The importance of board service


It’s a particularly American practice. Plus MIC Hall of Fame honors individuals.

Chances are if you are a successful farmer or rancher today, you either are serving on a board, have served on a board, have been lobbied to serve on a board, or have gotten awfully good at not answering the phone or door when you suspect board service is the motive. As a modern reality, the number of farmers today is just one or two people short of the number of available board positions. Unfortunately, I’m just barely exaggerating.

Consider for a minute the number of boards needing your service: soil and water districts, electric co-ops, water districts, schools, churches, county, farm supply co-op boards, levee boards, road districts, commodity associations, corporate boards, park boards, cemetery boards, the list goes on.

In all seriousness, board service is a noble and particularly American practice. It gives people a chance to have a hand in their own destiny. Americans, especially rural Americans, have always been motivated to effectively structure the world around them.

Because your services are in demand, because your time is limited (you do have family responsibilities and a business to run) and because you’re a self-motivated individual (what farmer isn’t?), you want to do the best job possible as a board member.

To serve that function, several cooperatives offer board training. All of us at MFA Incorporated take that responsibility seriously. As an agricultural enterprise, MFA Incorporated has a strong reason for offering board training. We ask a lot of our corporate board members. In order for us to remain the leading agricultural cooperative business in our trade territory, we need our board members to understand and approve MFA’s strategic direction. We depend on them to help management operate within the basic beliefs and values of the cooperative. We need them to understand how other cooperatives operate and how we compete with investor-owned businesses. Educated, experienced board members are a critical part of MFA’s success.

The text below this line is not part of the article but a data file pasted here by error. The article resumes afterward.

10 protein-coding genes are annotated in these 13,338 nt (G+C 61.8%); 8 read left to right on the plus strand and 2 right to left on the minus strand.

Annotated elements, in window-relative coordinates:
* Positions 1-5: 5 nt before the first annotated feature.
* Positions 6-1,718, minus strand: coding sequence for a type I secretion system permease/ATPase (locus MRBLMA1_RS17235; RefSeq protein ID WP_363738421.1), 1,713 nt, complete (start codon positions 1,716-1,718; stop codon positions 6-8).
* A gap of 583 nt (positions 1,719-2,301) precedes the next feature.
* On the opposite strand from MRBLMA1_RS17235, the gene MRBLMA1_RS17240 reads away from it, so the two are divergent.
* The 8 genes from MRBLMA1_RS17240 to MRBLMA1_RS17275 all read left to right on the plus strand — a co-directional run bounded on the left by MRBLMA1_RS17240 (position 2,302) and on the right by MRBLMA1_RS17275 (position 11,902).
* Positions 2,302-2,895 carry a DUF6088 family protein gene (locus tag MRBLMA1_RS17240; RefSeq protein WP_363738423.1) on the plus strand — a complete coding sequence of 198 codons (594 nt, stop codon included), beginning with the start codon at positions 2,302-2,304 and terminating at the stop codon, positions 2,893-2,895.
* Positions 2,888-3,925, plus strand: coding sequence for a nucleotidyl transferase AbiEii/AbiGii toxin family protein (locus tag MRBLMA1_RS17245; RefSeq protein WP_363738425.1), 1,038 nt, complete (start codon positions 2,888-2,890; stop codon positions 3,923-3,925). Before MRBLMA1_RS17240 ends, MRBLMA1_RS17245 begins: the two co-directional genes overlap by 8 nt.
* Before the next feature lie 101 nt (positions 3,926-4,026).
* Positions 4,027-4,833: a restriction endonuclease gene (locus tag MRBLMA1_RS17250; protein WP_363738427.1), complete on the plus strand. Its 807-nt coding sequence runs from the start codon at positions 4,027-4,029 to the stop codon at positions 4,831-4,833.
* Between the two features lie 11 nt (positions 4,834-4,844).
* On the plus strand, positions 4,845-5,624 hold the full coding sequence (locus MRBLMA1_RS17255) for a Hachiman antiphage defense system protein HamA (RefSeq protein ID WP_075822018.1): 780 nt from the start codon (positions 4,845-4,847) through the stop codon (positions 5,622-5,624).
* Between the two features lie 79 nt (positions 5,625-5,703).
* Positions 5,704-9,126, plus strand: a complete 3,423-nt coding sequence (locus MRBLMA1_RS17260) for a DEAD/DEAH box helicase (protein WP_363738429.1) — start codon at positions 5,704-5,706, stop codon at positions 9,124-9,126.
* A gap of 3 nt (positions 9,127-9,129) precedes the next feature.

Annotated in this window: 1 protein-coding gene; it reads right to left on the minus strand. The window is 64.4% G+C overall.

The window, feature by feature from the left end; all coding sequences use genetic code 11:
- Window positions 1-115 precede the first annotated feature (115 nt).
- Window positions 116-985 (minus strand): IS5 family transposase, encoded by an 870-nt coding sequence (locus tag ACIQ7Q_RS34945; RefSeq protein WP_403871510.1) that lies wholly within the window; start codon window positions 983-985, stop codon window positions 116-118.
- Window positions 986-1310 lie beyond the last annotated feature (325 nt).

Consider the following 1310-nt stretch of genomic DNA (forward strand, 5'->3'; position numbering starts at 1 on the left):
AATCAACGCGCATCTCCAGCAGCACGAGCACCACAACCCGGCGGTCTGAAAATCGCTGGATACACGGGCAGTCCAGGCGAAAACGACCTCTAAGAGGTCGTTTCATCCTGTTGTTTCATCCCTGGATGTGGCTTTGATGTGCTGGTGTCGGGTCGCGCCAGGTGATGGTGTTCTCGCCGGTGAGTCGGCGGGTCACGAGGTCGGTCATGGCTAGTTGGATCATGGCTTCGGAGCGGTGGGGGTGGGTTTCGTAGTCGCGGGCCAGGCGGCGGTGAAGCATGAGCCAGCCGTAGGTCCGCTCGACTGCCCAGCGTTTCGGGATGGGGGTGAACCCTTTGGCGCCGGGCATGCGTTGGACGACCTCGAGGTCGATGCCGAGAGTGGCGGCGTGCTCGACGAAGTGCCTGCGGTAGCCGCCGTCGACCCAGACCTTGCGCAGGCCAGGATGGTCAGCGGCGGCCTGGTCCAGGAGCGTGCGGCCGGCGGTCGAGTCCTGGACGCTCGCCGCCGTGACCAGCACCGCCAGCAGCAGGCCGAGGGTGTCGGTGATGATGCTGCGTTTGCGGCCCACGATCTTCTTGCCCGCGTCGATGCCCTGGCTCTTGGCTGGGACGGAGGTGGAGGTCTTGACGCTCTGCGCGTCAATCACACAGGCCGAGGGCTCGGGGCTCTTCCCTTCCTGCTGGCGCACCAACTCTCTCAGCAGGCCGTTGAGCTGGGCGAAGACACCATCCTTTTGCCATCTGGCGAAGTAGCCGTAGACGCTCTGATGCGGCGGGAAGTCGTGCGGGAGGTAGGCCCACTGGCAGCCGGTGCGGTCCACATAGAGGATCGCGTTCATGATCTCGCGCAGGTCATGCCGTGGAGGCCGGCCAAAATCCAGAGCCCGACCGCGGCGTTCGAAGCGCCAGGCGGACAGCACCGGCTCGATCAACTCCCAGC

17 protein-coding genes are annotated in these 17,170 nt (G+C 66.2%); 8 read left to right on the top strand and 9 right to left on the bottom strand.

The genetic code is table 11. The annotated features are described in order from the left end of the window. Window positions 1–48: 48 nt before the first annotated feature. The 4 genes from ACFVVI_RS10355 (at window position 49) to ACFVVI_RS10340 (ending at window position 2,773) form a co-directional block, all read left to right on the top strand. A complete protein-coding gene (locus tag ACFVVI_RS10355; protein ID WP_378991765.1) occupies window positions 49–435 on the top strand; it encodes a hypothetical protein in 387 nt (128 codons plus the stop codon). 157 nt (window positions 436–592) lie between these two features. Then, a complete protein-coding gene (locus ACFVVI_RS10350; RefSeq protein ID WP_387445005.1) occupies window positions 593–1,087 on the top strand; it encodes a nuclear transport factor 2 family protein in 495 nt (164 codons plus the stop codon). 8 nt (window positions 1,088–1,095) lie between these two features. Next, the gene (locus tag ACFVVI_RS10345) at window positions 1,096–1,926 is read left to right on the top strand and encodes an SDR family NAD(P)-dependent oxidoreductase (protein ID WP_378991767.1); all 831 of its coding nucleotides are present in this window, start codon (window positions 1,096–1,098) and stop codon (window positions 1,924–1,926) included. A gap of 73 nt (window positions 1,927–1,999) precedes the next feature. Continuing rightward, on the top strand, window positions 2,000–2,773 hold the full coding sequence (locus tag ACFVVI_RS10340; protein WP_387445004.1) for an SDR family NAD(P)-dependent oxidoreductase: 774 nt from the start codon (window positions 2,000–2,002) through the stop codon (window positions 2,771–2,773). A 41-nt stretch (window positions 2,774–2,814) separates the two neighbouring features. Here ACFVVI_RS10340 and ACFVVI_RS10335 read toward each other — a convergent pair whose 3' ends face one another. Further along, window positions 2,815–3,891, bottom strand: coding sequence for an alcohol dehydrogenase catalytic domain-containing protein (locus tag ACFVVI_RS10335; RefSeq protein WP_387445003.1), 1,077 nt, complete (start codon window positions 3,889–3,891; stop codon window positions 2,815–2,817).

We’re not the only ones in the board-training business. The Missouri Institute of Cooperatives does an excellent job. Each year, MIC offers the Emerging Leaders Institute in late January or early February.

The institute is centrally located at either Jefferson City or the Lake of the Ozarks. For about $250, interested individuals can attend the training sessions that last for all of one day and half the next. Scholarships are available. For more information, contact Kristi Livingston at (573) 882-0140 or This email address is being protected from spambots. You need JavaScript enabled to view it..

The institute is designed around director development to promote the exchange of ideas for effective board practices and learning opportunities for directors with various levels of experience. The program is designed to feature timely topics and speakers who bring detailed knowledge, skills and insights on challenging issues.

Put it on your calendar and make plans to attend. If you are interested in learning more about how to be a better board member, MIC’s institute is an excellent choice.

I’d like to point out that at this past institute, seven individuals were inducted into the Missouri Institute of Cooperative’s Hall of Fame. Eight years ago, MIC established the Hall of Fame to ensure a permanent, prestigious recognition of cooperative leaders for future generations.

The effort has succeeded beyond anyone’s expectations. Including this year’s inductees, 37 individuals have been enshrined in the Hall of Fame.

The seven honored are: Bill Blakeslee, Mid-America Dairymen; O.B. Clark, Co-Mo Electric Cooperative, Central Electric Power and Associated Electric Cooperative; Grover Gamm, Northeast Missouri Grain Processors; Ardel Hackman, FCS Financial; David Jobe, MFA Incorporated; Larry Purdom, Mid-America Dairymen and Dairy Farmers of America; and Terry Heiman, Ag Education, Missouri Department of Elementary and Secondary Education.

If I had room on this page, I’d provide more information on each of these gentlemen. In the interest of space, I’ll limit my comments to David Jobe. He is fully deserving of the honor. I have tremendous respect for David, who retired several years ago as MFA senior vice president of operations.

But his finest tribute, his lasting legacy could be seen seated at the tables during the presentation banquet. Two former MFA presidents and CEOs were there to honor him in addition to me and many members of MFA’s management team. His contributions to MFA Incorporated and its members were profound. Congratulations, David.

Bill Streeter is president and CEO of MFA Incorporated.

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